Security Vulnerabilities Detected in Drones Made by DJI

Drones shouldn’t be able to fly over airports and should have a unique serial number. In theory.

The Bochum-Saarbrücken research team

The Bochum-Saarbrücken research team has analysed different drone models: Nico Schiller, Merlin Chlosta, Nils Bars, Moritz Schlögel, Lea Schönherr, Thorsten Eisenhofer, and Thorsten Holz (from left to right). Copyright: RUB, Katja Marquard

Nico Schiller

The security of drones was already the subject of Nico Schiller’s master’s thesis at Ruhr University Bochum. He is currently researching this topic for his doctorate. Copyright: RUB, Katja Marquard

The inner workings of the drones

The researchers looked for security gaps in the firmware and scrutinised the inner workings of the drones. Copyright: RUB, Katja Marquard

Drone in flight

Many private citizens now own drones, which can be a security risk in certain areas – for example near airports. Copyright: RUB, Katja Marquard

Researchers from Bochum and Saarbrücken have detected security vulnerabilities, some of them serious, in several drones made by the manufacturer DJI. These enable users, for example, to change a drone’s serial number or override the mechanisms that allow security authorities to track the drones and their pilots. In special attack scenarios, the drones can even be brought down remotely in flight.

The team headed by Nico Schiller of the Horst Görtz Institute for IT Security at Ruhr University Bochum, Germany, and Professor Thorsten Holz, formerly in Bochum, now at the CISPA Helmholtz Center for Information Security in Saarbrücken, will present their findings at the Network and Distributed System Security Symposium (NDSS). The conference will take place from 27 February to 3 March in San Diego, USA.

The researchers informed DJI about the vulnerabilities prior to publication, and the manufacturer DJI fixed the reported vulnerabilities as part of the Responsible Disclosure process.

Four models put to the test
The team tested three DJI drones of different categories: the small DJI Mini 2, the medium-sized Air 2, and the large Mavic 2. Later, the IT experts reproduced the results for the newer Mavic 3 model as well. They fed the drones’ hardware and firmware a large number of random inputs and checked which ones caused the drones to crash or made unwanted changes to the drone data such as the serial number – a method known as fuzzing. To this end, they first had to develop a new algorithm.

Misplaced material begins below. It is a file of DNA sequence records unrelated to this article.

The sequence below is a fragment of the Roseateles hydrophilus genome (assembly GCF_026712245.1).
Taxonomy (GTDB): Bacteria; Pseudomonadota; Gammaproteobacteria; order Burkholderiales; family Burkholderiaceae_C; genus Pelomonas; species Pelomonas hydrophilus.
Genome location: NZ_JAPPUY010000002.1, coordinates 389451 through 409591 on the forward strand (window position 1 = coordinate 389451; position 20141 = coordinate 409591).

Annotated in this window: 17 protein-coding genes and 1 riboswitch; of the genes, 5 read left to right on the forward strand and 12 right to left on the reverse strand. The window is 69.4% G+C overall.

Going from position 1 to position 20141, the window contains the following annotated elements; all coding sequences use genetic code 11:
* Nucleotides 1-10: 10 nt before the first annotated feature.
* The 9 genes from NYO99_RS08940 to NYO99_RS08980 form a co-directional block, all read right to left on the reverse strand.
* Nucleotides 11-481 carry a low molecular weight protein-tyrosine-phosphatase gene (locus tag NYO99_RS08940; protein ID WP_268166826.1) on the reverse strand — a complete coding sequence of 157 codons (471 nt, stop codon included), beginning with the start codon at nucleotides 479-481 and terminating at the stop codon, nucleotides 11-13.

"We often have the entire firmware of a device available for the purpose of fuzzing. Here, however, this was not the case," as Nico Schiller describes this particular challenge. Because DJI drones are relatively complex devices, the fuzzing had to be performed in the live system. "After connecting the drone to a laptop, we first looked at how we could communicate with it and which interfaces were available to us for this purpose," says the researcher from Bochum. It turned out that most of the communication is done via the same protocol, called DUML, which sends commands to the drone in packets.

Four severe errors
The fuzzer developed by the research group thus generated DUML data packets, sent them to the drone and evaluated which inputs caused the drone’s software to crash. Such a crash indicates an error in the programming. "However, not all security gaps resulted in a crash," says Thorsten Holz. "Some errors led to changes in data such as the serial number." To detect such logical vulnerabilities, the team paired the drone with a mobile phone running the DJI app. They could thus periodically check the app to see if fuzzing was changing the state of the drone.

All of the four tested models were found to have security vulnerabilities. In total, the researchers documented 16 vulnerabilities. The DJI Mini 2, Mavic Air 2 and Mavic 3 models had four serious flaws. For one, these bugs allowed an attacker to gain extended access rights in the system. "An attacker can thus change log data or the serial number and disguise their identity," explains Thorsten Holz. "Plus, while DJI does take precautions to prevent drones from flying over airports or other restricted areas such as prisons, these mechanisms could also be overridden." Furthermore, the group was able to crash the flying drones mid-air.

In future studies, the Bochum-Saarbrücken team intends to test the security of other drone models as well.

Location data is transmitted unencrypted
In addition, the researchers examined the protocol used by DJI drones to transmit the location of the drone and its pilot so that authorised bodies – such as security authorities or operators of critical infrastructure – can access it. By reverse engineering DJI’s firmware and the radio signals emitted by the drones, the research team was able to document the tracking protocol called "DroneID" for the first time. "We showed that the transmitted data is not encrypted, and that practically anyone can read the location of the pilot and the drone with relatively simple methods," concludes Nico Schiller.

Original publication
Nico Schiller, Merlin Chlosta, Moritz Schloegel, Nils Bars, Thorsten Eisenhofer, Tobias Scharnowski, Felix Domke, Lea Schönherr, Thorsten Holz: Drone security and the mysterious case of DJI’s DroneID, Network and Distributed System Security Symposium (NDSS), San Diego, California, 2023

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